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The Bear review: A fiery feast of kitchen malice and dark comedy

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FX’s latest production, The Bear, just premiered on Hulu on June 23, 2022. The eight-episode glimpse into the insides of a chaotic sandwich joint in Chicago managed to hit all the right spots, with its brilliant portrayal of the food industry woven into a dark comedy that deals with grief, trauma, growth, and, of course, food.

Created by Christopher Storer, known for Eighth Grade, and produced by Storer and Joanna Calo of BoJack Horseman, the show is more inclined towards the depiction of intensity in the kitchen than towards comedy. At its simplest, it’s a story of a chef from the fine-dine world who returns to his home in Chicago to run their family sandwich shop after an unexpected tragedy in the house; however, in reality, it is much more than just a story.

Read on for a detailed review of The Bear.

The Bear review: Exploring the human side of a complex profession

The Bear kicks off with the depiction of a literal bear. Though revealed to be a dream sequence, this quite rightly sets the pace and intensity that the other seven 30-minute (approx.) episodes will follow.

The show did not take long to dive into the bustling and complicated world of the kitchen.

The series centers around Jeremy Allen White’s Carmen Berzatto, also known as Carmy, who previously escaped the cramped world of his family restaurant to live a dream stint in the fine-dining world. However, after his brother’s suicide, he returns with his newfound skills and knowledge to try and turn the family restaurant around.

The evenly-spread series offers a good look into the back door kitchen, almost in an educational way, to the ones unfamiliar with it while giving an extremely relatable slice of life to those in the food industry, as Carmy struggles to make the odd kitchen a success. The kitchen’s insides reflect the honesty of the streets outside. Though in this regard, the show could have spent a little more time exploring the ‘outside.’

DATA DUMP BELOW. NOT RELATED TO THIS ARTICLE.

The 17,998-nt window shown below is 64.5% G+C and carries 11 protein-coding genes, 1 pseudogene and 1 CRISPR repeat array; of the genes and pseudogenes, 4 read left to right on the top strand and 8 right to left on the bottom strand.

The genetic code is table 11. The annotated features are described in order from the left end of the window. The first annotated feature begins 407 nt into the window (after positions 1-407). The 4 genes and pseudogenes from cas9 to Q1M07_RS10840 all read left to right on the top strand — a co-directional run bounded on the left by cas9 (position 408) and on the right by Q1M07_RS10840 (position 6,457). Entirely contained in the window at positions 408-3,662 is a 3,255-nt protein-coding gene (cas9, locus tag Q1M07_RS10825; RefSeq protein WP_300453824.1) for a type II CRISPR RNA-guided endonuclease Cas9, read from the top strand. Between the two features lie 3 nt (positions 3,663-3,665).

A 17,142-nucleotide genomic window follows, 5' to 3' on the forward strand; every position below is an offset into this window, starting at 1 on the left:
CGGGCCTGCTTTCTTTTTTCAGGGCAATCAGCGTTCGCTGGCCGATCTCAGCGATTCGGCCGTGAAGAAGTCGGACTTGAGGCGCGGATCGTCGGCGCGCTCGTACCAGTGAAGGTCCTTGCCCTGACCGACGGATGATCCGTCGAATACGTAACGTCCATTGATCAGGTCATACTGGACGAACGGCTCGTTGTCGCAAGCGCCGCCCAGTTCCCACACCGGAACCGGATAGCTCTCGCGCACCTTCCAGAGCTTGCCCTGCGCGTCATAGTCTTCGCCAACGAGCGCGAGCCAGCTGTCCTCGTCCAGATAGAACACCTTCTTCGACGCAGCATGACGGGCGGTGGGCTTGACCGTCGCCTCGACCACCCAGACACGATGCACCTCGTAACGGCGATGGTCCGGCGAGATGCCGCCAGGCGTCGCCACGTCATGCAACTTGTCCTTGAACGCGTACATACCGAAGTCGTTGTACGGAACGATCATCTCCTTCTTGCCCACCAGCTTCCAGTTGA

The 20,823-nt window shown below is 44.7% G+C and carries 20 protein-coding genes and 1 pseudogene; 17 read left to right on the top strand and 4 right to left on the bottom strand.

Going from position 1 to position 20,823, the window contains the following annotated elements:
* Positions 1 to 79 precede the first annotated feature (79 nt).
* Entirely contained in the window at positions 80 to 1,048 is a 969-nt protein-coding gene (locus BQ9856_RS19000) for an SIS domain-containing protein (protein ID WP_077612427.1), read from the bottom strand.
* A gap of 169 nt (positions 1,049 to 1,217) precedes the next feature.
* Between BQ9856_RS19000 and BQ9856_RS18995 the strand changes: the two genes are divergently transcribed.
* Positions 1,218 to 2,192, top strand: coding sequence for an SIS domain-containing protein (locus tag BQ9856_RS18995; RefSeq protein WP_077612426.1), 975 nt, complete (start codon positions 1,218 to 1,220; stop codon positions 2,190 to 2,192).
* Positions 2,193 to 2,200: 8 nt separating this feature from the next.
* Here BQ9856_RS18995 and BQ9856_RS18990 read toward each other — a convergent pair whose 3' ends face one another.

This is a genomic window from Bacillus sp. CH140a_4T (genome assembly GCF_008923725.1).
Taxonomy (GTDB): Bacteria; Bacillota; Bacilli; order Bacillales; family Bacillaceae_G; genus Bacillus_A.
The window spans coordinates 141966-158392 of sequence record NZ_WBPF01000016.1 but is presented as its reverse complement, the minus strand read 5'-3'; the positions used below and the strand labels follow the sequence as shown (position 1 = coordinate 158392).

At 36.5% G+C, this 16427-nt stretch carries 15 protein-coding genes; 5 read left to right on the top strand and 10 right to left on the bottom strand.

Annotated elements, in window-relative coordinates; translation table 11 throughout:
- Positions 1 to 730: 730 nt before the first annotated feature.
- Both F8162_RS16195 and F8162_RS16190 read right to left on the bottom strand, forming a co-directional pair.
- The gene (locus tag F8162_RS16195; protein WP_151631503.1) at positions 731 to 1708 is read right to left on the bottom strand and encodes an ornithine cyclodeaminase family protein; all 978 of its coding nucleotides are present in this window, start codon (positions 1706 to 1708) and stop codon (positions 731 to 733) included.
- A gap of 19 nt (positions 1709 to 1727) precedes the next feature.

Carmy’s struggles are often eased and often aggravated by a variety of oddball kitchen staff, including the overly-inspired Marcus (Lionel Boyce), the honorary cousin and manager Richie (Ebon Moss-Bachrach), and the brilliant Ayo Edebiri’s Sydney, a trained chef who admires Carmy’s work.

The Bear does not shy away from the harsh realities of the culinary world. This is one of the things that help the series maintain its honesty and intensity over the eight episodes. And while that intensity never drops, there are layers, some debilitating and some mysterious, that are added with passing episodes. By the time the final episode comes on, viewers will have formed a priceless bond with the restaurant and all its ‘chefs,’ as Carmy likes to call them.

As most of the drama takes place inside the kitchen, it requires an even greater effort by the actors, especially White, to compensate for the lack of outside perspective with some great performances. Every cast member does this with remarkable ease and nuance. This is one of the things that keep things afloat. The tasty camera work is also another reason for the show’s satisfactory visual abundance.

The most successful of all things in this show is the depiction of humans. Dealing with a range of emotions, from grief to anger to frustration, this series manages to bring viewers close to the story, often in a very intimate manner. In a way, it acts like food itself, something that has a flavor of its own. While the series is not perfect, it is hard to find noticeable flaws either.

The Bear may have had a lot more to explore, especially with the characters, but in its limited runtime, it did better than one could have hoped.

All the episodes of The Bear are now streaming on Hulu.

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